JaLCDOI 10.18926/AMO/48689
FullText URL 66_4_343.pdf
Author Fujiwara, Takeo| Takao, Soshi| Iwase, Toshihide| Hamada, Jun| Kawachi, Ichiro|
Abstract Little is known about the association between social capital and child behaviors. This study aims to investigate that association. A complete population-based, cross-sectional survey was conducted for all the caregivers with preschool children in a rural town in Okayama prefecture in Japan. Two dimensions of individual-level social capital and unhealthy child behaviors were reported by parent-administered questionnaire. We analyzed 354 preschool children (57.6% of all children for whom questionnaires were completed). Children whose main caregiver had high cognitive social capital were 89% less likely to miss breakfast (odds ratio [OR]=0.11;95% confidence interval [CI]:0.01-1.03). Children whose caregiver had high structural social capital were 71% less likely to wake up late (OR=0.29;95% CI:0.12-0.71) and 78% less likely to skip tooth brushing more than once per day (OR=0.22;95% CI:0.05-0.93). Both cognitive and structural social capital were negatively associated with unhealthy child behaviors. A further intervention study is needed to confirm the impact of social capital on child behavior.
Keywords tooth brushing child health social capital skipping breakfast watching TV
Amo Type Original Article
Published Date 2012-08
Publication Title Acta Medica Okayama
Volume volume66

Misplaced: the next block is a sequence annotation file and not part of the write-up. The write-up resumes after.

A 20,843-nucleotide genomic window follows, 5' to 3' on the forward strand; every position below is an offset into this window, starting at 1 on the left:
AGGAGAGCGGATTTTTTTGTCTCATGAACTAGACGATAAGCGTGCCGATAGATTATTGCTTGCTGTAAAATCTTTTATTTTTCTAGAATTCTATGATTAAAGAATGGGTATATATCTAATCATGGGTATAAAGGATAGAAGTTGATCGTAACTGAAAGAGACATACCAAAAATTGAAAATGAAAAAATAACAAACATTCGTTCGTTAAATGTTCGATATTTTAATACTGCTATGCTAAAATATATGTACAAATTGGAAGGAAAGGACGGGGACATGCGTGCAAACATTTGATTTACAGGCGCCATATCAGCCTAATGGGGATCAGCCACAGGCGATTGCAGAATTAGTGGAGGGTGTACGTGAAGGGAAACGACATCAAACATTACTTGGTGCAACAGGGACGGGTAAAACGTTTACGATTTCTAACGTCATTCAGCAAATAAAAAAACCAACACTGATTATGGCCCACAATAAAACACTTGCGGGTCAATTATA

Issue issue4
Publisher Okayama University Medical School
Start Page 343
End Page 350
ISSN 0386-300X
NCID AA00508441
Content Type Journal Article
language 英語
Copyright Holders CopyrightⒸ 2012 by Okayama University Medical School
File Version publisher
Refereed True
PubMed ID 22918207
Web of Sience KeyUT 000307918900007
JaLCDOI 10.18926/AMO/30971
FullText URL fulltext.pdf
Author Hamada, Jun| Takao, Soshi|
Abstract <p>We discuss the concept of social capital, which has received much attention recently. Social capital is important for the following 2 key reasons:(1) a highly democratic polity and a strong economic performance that attaches great importance to the public good can be achieved on the basis of high social capital;and (2) social capital can effect health status in the human population, and widening of income inequality harms human health through the erosion of social capital. In addition, there are 3 political implications of social capital for Japanese society:(1) social capital has implications for the political decision of whether Japanese society should adopt a “medium burden for medium welfare” or a “low burden for small welfare” model together with the concept of social overhead capital;(2) reciprocity, which is one of the primary components of social capital, is similar to the philosophy underlying the health care system of Japan;(3) Japanese society needs to change from a society that emphasizes the relationships between its members to a society that is open to outsiders and has sufficient opportunities.</p>
Keywords social capital trust norm of reciprocity network of civic engagements income inequality and health
Amo Type Review
Published Date 2008-10
Publication Title Acta Medica Okayama
Volume volume62
Issue issue5
Publisher Okayama University Medical School
Start Page 275
End Page 283
ISSN 0386-300X
NCID AA00508441
Content Type Journal Article
language 英語
File Version publisher
Refereed True
PubMed ID 18985087
Web of Sience KeyUT 000260391300001
Author Hamada, Jun|
Published Date 2007-09-03
Publication Title 岡山医学会雑誌
Volume volume119
Issue issue2
Content Type Journal Article